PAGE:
Pecyn trawma Caerdydd
Mae'r cynnwys hwn ar gael yn Saesneg yn unig.
Developing a first-response kit packed with life-saving equipment for police officers to use at the scene of a road accident.
Isolated highways, wandering wildlife, drink-drivers and careless pedestrians make driving on Namibia’s roads extremely dangerous.
The problem costs around 650 lives every year – all in a country with a population smaller than Wales.
The numbers shocked Phoenix Project leader and clinical innovator Professor Judith Hall, who has worked with Cardiff Metropolitan University and industry partner BCB International to create the Cardiff Trauma Pack.
The pack includes items required for treating casualties at the scene such as bandages, tourniquets, leg and arm splints, neck braces, a blanket and even a canvas stretcher.
Also included is an easy-to-understand instruction booklet which makes use of simple diagrams to convey information.
The pack was initially developed in Zambia through Judith’s Mothers of Africa charity, before she adapted it for Namibia to save lives in the post-accident ‘golden hour’.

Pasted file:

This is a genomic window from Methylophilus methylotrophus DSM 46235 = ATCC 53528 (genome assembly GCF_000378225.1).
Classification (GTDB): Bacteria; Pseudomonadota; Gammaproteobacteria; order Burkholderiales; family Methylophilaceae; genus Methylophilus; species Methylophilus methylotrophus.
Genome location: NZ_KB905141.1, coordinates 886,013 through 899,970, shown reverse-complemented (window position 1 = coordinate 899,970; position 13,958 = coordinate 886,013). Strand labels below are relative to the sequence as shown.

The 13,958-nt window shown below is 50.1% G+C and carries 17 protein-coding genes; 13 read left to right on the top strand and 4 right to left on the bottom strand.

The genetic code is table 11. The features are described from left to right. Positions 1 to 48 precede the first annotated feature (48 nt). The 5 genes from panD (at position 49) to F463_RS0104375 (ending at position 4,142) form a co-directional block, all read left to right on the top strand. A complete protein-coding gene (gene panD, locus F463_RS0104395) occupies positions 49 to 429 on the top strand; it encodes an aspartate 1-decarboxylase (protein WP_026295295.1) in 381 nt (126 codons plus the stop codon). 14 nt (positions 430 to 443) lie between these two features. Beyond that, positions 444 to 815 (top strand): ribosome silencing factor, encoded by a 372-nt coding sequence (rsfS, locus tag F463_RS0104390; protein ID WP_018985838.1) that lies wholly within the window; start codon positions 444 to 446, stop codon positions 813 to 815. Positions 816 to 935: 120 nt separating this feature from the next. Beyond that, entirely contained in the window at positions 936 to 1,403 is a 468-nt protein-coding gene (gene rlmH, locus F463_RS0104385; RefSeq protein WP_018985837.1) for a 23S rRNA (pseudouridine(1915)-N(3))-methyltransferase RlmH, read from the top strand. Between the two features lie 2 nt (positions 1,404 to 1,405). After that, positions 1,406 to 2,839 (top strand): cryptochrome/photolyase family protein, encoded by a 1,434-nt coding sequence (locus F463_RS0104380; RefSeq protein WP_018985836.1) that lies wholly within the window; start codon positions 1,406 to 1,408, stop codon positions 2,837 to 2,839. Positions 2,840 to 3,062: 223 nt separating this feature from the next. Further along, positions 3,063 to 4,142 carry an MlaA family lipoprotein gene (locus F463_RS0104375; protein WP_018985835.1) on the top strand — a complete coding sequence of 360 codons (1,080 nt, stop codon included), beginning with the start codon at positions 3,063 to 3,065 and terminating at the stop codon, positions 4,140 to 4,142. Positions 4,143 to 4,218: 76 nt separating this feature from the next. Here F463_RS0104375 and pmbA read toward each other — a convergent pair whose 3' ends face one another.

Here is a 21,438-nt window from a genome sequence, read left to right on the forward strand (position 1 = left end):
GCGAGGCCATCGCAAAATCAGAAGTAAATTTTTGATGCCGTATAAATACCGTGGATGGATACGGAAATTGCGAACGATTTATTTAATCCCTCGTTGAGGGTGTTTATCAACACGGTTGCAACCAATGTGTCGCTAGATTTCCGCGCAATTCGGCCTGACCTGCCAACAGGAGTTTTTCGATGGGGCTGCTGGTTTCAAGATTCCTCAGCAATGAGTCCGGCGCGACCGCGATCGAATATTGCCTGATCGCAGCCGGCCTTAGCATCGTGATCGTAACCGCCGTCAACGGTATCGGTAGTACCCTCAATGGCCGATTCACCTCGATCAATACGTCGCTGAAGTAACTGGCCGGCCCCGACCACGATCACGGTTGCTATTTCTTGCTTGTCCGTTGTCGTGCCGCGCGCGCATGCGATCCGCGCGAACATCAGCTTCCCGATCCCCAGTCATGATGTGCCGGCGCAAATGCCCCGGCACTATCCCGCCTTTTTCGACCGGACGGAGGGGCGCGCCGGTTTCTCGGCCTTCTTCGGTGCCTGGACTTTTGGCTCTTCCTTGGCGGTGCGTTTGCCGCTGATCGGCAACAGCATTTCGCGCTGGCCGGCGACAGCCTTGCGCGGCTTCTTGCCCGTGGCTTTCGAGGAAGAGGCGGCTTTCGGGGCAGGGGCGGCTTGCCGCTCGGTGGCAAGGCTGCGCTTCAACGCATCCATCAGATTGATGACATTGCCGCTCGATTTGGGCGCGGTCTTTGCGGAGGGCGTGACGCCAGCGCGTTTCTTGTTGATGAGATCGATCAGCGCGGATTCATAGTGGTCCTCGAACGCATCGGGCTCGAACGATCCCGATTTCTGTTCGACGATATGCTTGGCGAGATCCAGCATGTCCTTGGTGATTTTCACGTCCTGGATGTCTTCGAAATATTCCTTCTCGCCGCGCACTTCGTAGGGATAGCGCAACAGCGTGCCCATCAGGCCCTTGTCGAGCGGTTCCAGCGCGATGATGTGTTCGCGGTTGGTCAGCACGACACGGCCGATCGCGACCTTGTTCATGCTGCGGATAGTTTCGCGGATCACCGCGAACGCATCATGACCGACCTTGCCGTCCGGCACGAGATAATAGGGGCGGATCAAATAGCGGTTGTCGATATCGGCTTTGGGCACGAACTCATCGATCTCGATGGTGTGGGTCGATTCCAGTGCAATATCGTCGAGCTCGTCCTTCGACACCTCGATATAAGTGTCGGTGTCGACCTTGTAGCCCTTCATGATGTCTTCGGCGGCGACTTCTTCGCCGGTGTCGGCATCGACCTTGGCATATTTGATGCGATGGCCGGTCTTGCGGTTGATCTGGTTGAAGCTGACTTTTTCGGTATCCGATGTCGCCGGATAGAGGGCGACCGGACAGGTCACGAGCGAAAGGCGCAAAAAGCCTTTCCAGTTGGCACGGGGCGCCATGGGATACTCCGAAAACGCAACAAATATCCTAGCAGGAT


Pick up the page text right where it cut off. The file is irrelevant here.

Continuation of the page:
Police officers are often the first people at the scene of crashes but many had little or no first responder training or suitable equipment.
Welsh NHS doctors have now trained more than 200 Namibian police and 100 ambulance officers to keep people alive using the low-cost equipment in the packs.
Officers are being equipped with packs on a trial basis and it is hoped the project will ultimately be rolled out across the whole country.
The packs and the training have been described by Superintendent Cillie Auala, of Windhoek City Police, as a great initiative that will play a “significant role in ensuring that many lives are saved”.